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Dog Day Afternoon


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Product Details

  • Actors: Al Pacino, John Cazale, Penelope Allen, Sully Boyar, Beulah Garrick
  • Directors: Sidney Lumet
  • Writers: Frank Pierson, Leslie Waller, P.F. Kluge, Thomas Moore
  • Producers: Martin Bregman, Martin Elfand, Robert Greenhut
  • Format: Multiple Formats, Closed-captioned, Color, Full Screen, Letterboxed, Widescreen, NTSC
  • Language: English (Dolby Digital 2.0 Mono)
  • Subtitles: English, Spanish, French
  • Region: Region 1 (U.S. and Canada only. Read more about DVD formats.)
  • Aspect Ratio: 1.85:1
  • Number of discs: 1
  • Rated: R (Restricted)
  • Studio: Warner Home Video
  • DVD Release Date: December 17, 1997
  • Run Time: 125 minutes
  • Average Customer Review: 4.6 out of 5 stars  See all reviews (208 customer reviews)
  • ASIN: 6304712960
  • Amazon Best Sellers Rank: #78,292 in Movies & TV (See Top 100 in Movies & TV)
  • Learn more about "Dog Day Afternoon" on IMDb

Special Features

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Editorial Reviews

Product Description

This item cannot be returned DOG DAY AFTERNOON (DVD FR&SPSUB/BIO/1975)-NLA ! ACTION/ADVENTURE AN ECCENTRIC BANK ROBBER BRINGS NEW YORK CITY TO A STANDSTILL IN THIS TENSE, QUIRKY THRILLER. A MODERN-DAY CLASSIC. INCLUDES NOTES AND SCENE ACCESS. AL PACINO JOHN CAZALE

Amazon.com

A gripping true crime yarn, a juicy slice of overheated New York atmosphere, and a splendid showcase for its young actors, Dog Day Afternoon is a minor classic of the 1970s. The opening montage of New York street life (set to Elton John's lazy "Amoreena") establishes the oppressive mood of a scorching afternoon in the city with such immediacy that you can almost smell the garbage baking in the sun and the water from the hydrants evaporating from the sizzling pavement. Al Pacino plays Sonny, who, along with his rather slow-witted accomplice Sal (John Cazale, familiar as Pacino's Godfather brother Fredo), holds hostages after a botched a bank robbery. Sonny finds himself transformed into a rebel celebrity when his standoff with police (including lead negotiator Charles Durning) is covered live on local television. The movie doesn't appear to be about anything in particular, but it really conveys the feel of wild and unpredictable events unfolding before your eyes, and the whole picture is so convincing and involving that you're glued to the screen. An Oscar winner for original screenplay, Dog Day Afternoon was also nominated for best picture, actor, supporting actor (Chris Sarandon, as a surprise figure from Sonny's past), editing, and director (Sidney Lumet of Serpico, Prince of the City, The Verdict, and Running on Empty). --Jim Emerson

Customer Reviews

One of the best movies of the 70's.
Ryan Rogers
Sonny Wortzik (Al Pacino) & his friend Sal (John Cazale) decide it's a good idea to rob a bank.
The Inquisitor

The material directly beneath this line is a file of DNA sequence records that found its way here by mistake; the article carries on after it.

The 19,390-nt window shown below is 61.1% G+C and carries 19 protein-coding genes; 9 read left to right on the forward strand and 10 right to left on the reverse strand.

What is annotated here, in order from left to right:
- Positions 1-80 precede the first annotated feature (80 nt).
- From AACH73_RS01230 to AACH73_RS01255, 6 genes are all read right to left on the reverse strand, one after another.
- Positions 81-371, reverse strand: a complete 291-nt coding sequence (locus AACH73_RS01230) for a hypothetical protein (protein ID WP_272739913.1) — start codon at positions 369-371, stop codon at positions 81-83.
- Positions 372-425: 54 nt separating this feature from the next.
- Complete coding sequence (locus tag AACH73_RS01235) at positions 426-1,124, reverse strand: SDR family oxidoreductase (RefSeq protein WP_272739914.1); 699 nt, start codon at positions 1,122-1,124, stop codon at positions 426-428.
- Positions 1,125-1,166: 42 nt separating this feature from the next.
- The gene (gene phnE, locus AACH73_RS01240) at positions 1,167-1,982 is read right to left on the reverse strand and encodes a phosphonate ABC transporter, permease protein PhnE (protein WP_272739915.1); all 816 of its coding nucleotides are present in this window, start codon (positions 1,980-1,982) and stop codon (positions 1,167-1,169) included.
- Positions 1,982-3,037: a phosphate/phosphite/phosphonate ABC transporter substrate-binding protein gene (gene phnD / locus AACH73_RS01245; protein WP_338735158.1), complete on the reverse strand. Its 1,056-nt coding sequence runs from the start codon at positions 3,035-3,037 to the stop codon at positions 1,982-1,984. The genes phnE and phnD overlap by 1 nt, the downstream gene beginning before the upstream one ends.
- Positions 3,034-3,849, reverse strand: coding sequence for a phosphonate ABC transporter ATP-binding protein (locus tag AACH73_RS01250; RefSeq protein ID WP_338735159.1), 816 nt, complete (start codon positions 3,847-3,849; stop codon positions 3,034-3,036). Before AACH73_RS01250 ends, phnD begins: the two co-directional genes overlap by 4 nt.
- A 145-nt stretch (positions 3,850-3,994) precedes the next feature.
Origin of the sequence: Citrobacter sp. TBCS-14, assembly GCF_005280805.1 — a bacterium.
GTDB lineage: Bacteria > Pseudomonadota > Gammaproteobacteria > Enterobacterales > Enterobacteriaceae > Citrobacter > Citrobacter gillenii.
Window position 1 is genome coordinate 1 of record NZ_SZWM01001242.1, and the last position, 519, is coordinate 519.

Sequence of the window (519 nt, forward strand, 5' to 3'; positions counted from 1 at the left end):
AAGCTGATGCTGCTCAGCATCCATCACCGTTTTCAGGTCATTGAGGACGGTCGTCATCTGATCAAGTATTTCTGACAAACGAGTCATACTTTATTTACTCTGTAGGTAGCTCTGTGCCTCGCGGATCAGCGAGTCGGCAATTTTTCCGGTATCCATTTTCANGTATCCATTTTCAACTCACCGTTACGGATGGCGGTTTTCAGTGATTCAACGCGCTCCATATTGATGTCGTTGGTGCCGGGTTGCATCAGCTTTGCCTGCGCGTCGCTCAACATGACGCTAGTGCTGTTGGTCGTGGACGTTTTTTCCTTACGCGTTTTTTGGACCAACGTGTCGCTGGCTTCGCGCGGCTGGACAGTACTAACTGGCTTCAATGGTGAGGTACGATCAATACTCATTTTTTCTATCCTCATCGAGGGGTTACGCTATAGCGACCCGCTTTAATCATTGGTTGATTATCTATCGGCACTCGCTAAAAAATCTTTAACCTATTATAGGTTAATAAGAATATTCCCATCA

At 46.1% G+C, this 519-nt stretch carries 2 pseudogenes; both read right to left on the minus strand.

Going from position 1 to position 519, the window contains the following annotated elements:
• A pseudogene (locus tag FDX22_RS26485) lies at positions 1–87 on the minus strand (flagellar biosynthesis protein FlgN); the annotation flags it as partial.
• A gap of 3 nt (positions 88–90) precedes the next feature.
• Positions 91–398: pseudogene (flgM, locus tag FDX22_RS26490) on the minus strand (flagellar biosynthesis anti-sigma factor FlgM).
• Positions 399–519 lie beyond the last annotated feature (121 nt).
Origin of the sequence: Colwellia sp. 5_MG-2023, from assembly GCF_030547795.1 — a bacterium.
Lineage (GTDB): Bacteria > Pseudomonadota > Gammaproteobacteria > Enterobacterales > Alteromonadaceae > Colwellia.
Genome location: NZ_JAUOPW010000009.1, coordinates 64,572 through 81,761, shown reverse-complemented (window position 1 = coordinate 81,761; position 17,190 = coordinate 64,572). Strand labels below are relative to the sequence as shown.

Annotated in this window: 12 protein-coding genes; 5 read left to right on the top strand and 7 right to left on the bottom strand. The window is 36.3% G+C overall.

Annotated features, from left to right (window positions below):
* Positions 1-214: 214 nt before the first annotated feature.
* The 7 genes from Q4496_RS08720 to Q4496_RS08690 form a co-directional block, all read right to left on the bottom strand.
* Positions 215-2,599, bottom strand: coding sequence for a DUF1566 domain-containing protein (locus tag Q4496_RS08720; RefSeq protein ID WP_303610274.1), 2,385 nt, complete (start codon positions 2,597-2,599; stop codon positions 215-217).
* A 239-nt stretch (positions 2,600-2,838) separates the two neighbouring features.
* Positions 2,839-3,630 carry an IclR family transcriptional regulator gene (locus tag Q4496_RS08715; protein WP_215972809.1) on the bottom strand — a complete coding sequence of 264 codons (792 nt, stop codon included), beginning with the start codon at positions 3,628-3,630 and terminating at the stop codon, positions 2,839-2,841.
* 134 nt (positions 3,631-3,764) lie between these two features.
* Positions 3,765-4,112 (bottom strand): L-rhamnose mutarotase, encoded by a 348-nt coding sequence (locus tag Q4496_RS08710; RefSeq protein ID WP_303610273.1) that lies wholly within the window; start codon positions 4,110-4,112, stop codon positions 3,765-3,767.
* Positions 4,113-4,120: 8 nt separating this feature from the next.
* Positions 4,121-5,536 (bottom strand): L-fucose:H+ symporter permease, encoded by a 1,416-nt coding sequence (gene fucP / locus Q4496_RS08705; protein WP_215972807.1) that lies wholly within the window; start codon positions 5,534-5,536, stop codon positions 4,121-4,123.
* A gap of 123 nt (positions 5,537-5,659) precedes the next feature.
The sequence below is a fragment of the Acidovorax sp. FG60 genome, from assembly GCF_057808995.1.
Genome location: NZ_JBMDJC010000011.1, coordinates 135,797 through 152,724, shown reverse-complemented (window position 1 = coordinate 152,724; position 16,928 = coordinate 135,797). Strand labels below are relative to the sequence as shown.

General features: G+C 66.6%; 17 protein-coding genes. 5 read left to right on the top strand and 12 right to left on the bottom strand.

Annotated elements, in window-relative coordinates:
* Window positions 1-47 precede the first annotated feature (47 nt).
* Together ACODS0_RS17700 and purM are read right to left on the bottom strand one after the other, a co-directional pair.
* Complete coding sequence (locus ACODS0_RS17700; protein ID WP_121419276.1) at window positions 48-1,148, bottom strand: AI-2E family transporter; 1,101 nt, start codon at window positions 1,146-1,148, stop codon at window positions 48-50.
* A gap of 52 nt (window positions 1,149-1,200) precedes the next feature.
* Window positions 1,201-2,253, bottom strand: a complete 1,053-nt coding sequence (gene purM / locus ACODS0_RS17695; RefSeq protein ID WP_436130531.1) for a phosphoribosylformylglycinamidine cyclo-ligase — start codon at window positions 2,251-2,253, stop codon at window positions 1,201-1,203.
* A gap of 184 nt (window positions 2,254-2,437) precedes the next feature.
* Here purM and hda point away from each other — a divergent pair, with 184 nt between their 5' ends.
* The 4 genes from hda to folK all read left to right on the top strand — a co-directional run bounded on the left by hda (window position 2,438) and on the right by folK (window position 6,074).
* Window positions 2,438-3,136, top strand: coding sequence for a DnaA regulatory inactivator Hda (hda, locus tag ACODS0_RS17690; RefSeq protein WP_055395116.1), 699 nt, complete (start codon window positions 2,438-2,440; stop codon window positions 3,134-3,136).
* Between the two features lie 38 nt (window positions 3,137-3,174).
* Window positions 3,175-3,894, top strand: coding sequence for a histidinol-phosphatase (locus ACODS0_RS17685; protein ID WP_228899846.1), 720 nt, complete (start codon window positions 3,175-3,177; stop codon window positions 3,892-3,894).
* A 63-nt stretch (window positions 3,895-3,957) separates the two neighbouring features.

When watching this movie, you will feel like you are right there, inside this movie.
Robby Raeford

Most Helpful Customer Reviews

61 of 65 people found the following review helpful By P Magnum HALL OF FAMETOP 1000 REVIEWERVINE VOICE on February 2, 2001
Format: DVD
Al Pacino burns up the screen in Dog Day Afternoon which is based on a true story and confirms that fact that truth is sometimes stranger than fiction. Mr. Pacino plays Sonny who teams up with the dullard Sal (John Cazale) to rob a Brooklyn bank on a sweltering summer afternoon. Sonny was a one-time bank employee, so he knows all the tricks of the trade to thwart bank robbers. Unfortunately for the robbers, the bank virtual has no money do to having made a deposit only hours before the robbery attempt. A shopworker across the street from the bank notices the strange proceedings and calls the cops. Before you know it, the bank is completely surrounded by cops. The cops (led by Charles Durning & James Broderick) start a hostage negotiation with Sonny. Even though Sonny's a crook, he isn't all bad and he, Sal and the hostage bank workers form a strange kinship. The story is shown on TV and a crowd gathers in the streets as well and Sonny becomes something of a cult hero. His scenes on the street outside the bank are scintillating including his famous Attica chant. Sonny is married with kids, but it turns out that he was robbing a bank to pay for a sex change operation for his gay lover, Leon (Chris Sarandon). The movie closes out at night at the airport in dramatic fashion. Sidney Lumet does a fine job translating the heat and humidity of the day and you can feel yourself sweating along with the characters. Mr. Pacino has been more heralded for his Godfather roles, Scarface, Serpico and Scent Of A woman, but in my book, he was never finer than he was in this movie.
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26 of 26 people found the following review helpful By The Groove on October 28, 2001
Format: DVD